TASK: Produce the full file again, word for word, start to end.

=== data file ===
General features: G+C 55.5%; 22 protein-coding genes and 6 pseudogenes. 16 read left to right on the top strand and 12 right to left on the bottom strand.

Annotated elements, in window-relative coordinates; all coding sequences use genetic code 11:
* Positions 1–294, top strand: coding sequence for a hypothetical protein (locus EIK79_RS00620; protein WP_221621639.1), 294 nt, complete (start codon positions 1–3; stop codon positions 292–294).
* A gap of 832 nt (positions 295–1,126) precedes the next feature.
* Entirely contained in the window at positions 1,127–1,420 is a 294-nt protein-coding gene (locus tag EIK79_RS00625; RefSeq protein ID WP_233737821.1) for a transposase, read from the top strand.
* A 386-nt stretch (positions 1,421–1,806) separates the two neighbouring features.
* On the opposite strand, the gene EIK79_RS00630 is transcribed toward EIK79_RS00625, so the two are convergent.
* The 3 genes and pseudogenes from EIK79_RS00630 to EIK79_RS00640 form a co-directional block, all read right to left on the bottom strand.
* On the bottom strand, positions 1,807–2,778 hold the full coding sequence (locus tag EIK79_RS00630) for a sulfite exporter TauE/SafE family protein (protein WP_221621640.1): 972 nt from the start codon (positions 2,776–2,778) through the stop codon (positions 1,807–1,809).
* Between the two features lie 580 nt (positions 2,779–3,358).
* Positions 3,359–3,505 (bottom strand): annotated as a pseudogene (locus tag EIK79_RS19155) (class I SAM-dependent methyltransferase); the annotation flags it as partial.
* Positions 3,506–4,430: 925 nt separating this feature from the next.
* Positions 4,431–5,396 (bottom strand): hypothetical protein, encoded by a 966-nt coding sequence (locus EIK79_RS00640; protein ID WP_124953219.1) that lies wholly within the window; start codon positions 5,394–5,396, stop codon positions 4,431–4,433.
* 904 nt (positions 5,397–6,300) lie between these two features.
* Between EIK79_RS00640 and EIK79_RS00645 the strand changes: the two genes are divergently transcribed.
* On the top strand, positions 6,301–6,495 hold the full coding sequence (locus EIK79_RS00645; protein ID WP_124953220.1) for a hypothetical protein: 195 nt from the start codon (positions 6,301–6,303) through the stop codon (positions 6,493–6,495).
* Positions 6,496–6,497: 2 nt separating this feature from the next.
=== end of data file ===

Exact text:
General features: G+C 55.5%; 22 protein-coding genes and 6 pseudogenes. 16 read left to right on the top strand and 12 right to left on the bottom strand.

Annotated elements, in window-relative coordinates; all coding sequences use genetic code 11:
* Positions 1–294, top strand: coding sequence for a hypothetical protein (locus EIK79_RS00620; protein WP_221621639.1), 294 nt, complete (start codon positions 1–3; stop codon positions 292–294).
* A gap of 832 nt (positions 295–1,126) precedes the next feature.
* Entirely contained in the window at positions 1,127–1,420 is a 294-nt protein-coding gene (locus tag EIK79_RS00625; RefSeq protein ID WP_233737821.1) for a transposase, read from the top strand.
* A 386-nt stretch (positions 1,421–1,806) separates the two neighbouring features.
* On the opposite strand, the gene EIK79_RS00630 is transcribed toward EIK79_RS00625, so the two are convergent.
* The 3 genes and pseudogenes from EIK79_RS00630 to EIK79_RS00640 form a co-directional block, all read right to left on the bottom strand.
* On the bottom strand, positions 1,807–2,778 hold the full coding sequence (locus tag EIK79_RS00630) for a sulfite exporter TauE/SafE family protein (protein WP_221621640.1): 972 nt from the start codon (positions 2,776–2,778) through the stop codon (positions 1,807–1,809).
* Between the two features lie 580 nt (positions 2,779–3,358).
* Positions 3,359–3,505 (bottom strand): annotated as a pseudogene (locus tag EIK79_RS19155) (class I SAM-dependent methyltransferase); the annotation flags it as partial.
* Positions 3,506–4,430: 925 nt separating this feature from the next.
* Positions 4,431–5,396 (bottom strand): hypothetical protein, encoded by a 966-nt coding sequence (locus EIK79_RS00640; protein ID WP_124953219.1) that lies wholly within the window; start codon positions 5,394–5,396, stop codon positions 4,431–4,433.
* 904 nt (positions 5,397–6,300) lie between these two features.
* Between EIK79_RS00640 and EIK79_RS00645 the strand changes: the two genes are divergently transcribed.
* On the top strand, positions 6,301–6,495 hold the full coding sequence (locus EIK79_RS00645; protein ID WP_124953220.1) for a hypothetical protein: 195 nt from the start codon (positions 6,301–6,303) through the stop codon (positions 6,493–6,495).
* Positions 6,496–6,497: 2 nt separating this feature from the next.